We’ve all read the tips in the newspapers about how to reduce our heating bill. Turn down your thermostat and get a programmable one. Seal your air leaks. Add insulation to your attic. Blah blah blah.
It’s boring, but it’s powerful advice, because US households spend an average of about $960 each per year keeping themselves warm. That’s three months of grocery money for a family, pumping heat into a leaky sieve that could actually have been built to require much less, or even no added heat, depending on the location and climate.
So while the USA Today-style heating articles are good enough for those readers, they’re not good enough for us. I don’t just want to lower my heating bill, I want to Destroy it. My eventual goal for any house I settle down in for the long run is to make it require no fossil fuel energy to keep it warm all winter.
To understand heating, you must first know what you’re paying for. Heat is often measured in BTUs, British Thermal Units. 100,000 BTUs is referred to as a “therm” on my Natural Gas bill, and a therm currently costs about $1.00.
Then you must understand how you are losing your heat. The most important form of heat loss from your house is something called thermal transmittance, also known as U-factor. This is really just a number that means “how leaky is this material”, and it is based on the leakiness of a single pane of glass.
A single-pane glass window has a U-factor of 1. In English units, this means that each square foot of glass leaks out one BTU of heat per hour, for each degree Fahrenheit your house is warmer than the outside air.
So when you’re looking through a giant 10×10 foot window (100sqft), from a 70F room out into a 0F deadly-cold wintry blizzard, your window is leaking out 100 x 70 = 7,000 BTU per hour of heat into the night. That’s 7 cents per hour or $50.40 per month of heat from that single window.
The “R-value” you have probably heard about is simply the inverse of the U factor. That means 1 divided by U equals R, and 1 divided by R equals U. You’ve heard of R-13 wall insulation, right? The U-factor of that is 1/13, or 0.08.
With that knowledge, we can move up to understand the heat loss of an entire house. A 1000 square foot house probably has an outside surface area of about 2000 square feet including the roof. If it has standard R-13 wall insulation (and no windows for this example), and the temperature inside is 68F, it loses how much heat on a 32 degree day?
2000 square feet x 0.08 U-factor x 36 degree temperature difference = 5760 BTU per hour = $1.38 per day.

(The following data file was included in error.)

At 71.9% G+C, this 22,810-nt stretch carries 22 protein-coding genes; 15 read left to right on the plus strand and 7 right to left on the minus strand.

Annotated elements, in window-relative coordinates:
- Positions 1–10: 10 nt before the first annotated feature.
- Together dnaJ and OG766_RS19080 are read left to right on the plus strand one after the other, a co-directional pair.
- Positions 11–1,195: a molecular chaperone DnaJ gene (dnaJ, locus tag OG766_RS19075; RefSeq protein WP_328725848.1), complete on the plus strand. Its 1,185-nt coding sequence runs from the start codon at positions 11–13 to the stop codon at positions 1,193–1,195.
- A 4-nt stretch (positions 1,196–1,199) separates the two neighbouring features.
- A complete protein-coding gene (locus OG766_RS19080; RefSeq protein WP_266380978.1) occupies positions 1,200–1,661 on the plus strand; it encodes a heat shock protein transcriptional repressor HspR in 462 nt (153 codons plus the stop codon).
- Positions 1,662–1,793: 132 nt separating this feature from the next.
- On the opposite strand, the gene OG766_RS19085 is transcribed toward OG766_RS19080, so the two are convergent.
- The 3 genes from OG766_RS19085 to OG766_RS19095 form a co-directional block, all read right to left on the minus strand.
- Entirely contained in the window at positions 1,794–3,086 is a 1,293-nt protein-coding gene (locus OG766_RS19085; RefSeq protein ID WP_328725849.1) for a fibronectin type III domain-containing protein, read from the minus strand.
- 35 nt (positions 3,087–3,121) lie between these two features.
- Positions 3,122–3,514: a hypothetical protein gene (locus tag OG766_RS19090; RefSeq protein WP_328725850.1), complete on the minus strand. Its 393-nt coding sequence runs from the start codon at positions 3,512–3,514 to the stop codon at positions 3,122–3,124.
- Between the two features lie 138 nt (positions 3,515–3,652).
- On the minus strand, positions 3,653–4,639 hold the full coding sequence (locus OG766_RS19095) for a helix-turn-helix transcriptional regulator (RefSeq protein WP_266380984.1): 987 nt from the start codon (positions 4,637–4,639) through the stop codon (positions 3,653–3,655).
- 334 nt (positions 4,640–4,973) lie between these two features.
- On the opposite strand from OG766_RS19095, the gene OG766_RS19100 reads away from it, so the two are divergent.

“Hey, that’s a pretty cheap gas bill for a whole house in what sounds like a pretty cold climate”, you say. But wait, it gets even better.
Imagine this household uses the same amount of electricity as me, about 299 kilowatt-hours per month, equivalent to 415 watts of average continuous use. How much heat does this electricity use add to the house? The answer is 1416 BTU per hour.
“What? You were just talking about home heating, and now you are talking about electricity.. aren’t they two different things?”.
No, it turns out they are actually directly related. Almost all of the electricity you use in your house ends up being converted to heat, with 100% efficiency. Your light bulbs give off heat and light, and the light bounces around the room and eventually gets absorbed by the walls and turns into a tiny amount of heat as well. Likewise for your appliances, your computer, etc.
What this means is that any electricity you use in the heating season provides some of your heat, and reduces the amount your furnace needs to provide. The only exception to this rule is electric appliances that vent their waste heat outside, such as a clothes dryer or exterior lights. But we don’t use clothes dryers, right?
So let’s go back to the 1000 square foot house. It needs 5760 BTU per hour to stay warm, and it gets 1416 of those BTUs just from the electricity you use while living there. So you’d still need the furnace to stay warm.
But what if we increased the wall and roof insulation to R-53? That quadruples the insulation, which cuts the heat loss in four. And guess what – you have a self-heating house!
Practical Example: the attic of this house is 1000 square feet. We want to quadruple the insulation from R-13 to R-53. To add the extra R-40, you’d simply have to blow in about 12 inches of cellulose insulation. This would take 61 bags of the stuff, which costs $610 before tax credits.
Adding $610 of insulation to your attic is saving you about $15 per month of heat in this situation – $60 per year over a four-month heating season. It will also cut your air conditioner use. So it’s at least a 12% annual return on investment, forever.
The self-heating house is the holy grail of home heating, and this is the way houses in many parts of the US could be built to destroy their winter heating bill. With proper design, the cost of the extra insulation would be small compared to the energy savings. Changes like this are really coming – the 2003 and 2007 international building codes, which most cities and towns adopted for all new construction, have much higher insulation standards, meaning lucky homebuyers in the future will have much lower costs.
Now, my example was kind of silly, because the house was just a simple 25×40 rectangular box with no windows. What if we add windows?
Good double-pane windows have a U-factor of about 0.3. If the sample house has eight 3×5 windows (a total of 120 square feet of glass), this adds a heat loss of about 1296 BTU per hour. D’oh! There goes almost all of the free heat we get from our electricity! How can we recover? Luckily the windows come with some good news too.